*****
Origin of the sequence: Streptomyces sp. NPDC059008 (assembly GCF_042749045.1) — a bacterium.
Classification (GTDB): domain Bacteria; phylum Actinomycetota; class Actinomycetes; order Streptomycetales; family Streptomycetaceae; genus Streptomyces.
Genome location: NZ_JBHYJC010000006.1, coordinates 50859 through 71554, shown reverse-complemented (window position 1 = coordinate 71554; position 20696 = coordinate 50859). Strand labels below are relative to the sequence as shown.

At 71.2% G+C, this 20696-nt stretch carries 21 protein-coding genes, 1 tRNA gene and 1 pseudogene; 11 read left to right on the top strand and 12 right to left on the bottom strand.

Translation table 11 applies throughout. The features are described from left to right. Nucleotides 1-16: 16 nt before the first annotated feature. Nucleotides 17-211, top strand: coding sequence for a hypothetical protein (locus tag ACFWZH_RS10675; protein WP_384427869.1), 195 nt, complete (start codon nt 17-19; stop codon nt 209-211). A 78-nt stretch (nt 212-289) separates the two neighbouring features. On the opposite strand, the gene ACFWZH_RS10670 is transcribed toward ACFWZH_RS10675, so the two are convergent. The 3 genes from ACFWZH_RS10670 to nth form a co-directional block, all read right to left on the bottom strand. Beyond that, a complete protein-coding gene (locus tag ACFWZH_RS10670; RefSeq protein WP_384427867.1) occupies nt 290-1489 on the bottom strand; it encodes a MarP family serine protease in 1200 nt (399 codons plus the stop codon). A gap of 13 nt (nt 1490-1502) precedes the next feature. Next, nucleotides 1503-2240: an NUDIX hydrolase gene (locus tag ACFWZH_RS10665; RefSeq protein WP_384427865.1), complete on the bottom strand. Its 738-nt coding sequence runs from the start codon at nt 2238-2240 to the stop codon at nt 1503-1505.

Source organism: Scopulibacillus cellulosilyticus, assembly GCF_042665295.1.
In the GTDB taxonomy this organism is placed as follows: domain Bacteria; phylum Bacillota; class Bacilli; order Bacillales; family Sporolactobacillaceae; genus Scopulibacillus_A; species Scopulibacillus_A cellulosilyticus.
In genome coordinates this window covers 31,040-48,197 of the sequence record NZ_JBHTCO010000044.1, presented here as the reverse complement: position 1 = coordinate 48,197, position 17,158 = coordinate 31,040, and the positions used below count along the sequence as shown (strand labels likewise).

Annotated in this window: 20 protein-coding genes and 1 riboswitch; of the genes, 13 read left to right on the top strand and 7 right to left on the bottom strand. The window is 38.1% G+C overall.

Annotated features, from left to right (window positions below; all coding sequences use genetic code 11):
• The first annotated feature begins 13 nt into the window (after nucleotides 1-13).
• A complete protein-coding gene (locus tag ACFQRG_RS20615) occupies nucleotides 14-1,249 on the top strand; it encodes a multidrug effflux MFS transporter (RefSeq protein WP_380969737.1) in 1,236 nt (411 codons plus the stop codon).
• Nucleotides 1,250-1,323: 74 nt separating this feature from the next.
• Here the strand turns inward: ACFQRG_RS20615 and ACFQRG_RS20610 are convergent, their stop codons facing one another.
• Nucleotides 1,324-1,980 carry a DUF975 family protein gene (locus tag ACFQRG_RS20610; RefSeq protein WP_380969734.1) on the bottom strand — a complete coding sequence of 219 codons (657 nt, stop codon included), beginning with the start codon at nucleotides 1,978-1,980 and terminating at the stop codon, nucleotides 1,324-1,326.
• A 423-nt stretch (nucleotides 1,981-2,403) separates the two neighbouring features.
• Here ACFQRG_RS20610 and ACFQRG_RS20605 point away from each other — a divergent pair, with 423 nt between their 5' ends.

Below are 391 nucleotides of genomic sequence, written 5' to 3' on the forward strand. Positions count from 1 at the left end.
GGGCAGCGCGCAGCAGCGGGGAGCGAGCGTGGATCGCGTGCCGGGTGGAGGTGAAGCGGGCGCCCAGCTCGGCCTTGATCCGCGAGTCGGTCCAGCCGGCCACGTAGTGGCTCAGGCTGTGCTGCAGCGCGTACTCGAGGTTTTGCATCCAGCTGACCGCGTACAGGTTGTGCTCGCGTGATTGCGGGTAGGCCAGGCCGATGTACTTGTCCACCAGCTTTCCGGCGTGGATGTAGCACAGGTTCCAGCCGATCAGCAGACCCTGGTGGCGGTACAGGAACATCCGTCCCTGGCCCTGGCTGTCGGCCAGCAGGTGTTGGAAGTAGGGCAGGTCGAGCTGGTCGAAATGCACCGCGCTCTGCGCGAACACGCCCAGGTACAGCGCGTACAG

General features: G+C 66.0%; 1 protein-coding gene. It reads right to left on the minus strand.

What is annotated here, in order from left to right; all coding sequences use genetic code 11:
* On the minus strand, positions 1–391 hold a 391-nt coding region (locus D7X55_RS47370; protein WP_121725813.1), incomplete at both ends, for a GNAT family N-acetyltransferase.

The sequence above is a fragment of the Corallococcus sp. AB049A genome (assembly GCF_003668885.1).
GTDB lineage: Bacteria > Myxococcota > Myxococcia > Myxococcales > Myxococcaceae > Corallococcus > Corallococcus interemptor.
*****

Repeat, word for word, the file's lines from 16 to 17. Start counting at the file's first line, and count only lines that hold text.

• A 423-nt stretch (nucleotides 1,981-2,403) separates the two neighbouring features.
• Here ACFQRG_RS20610 and ACFQRG_RS20605 point away from each other — a divergent pair, with 423 nt between their 5' ends.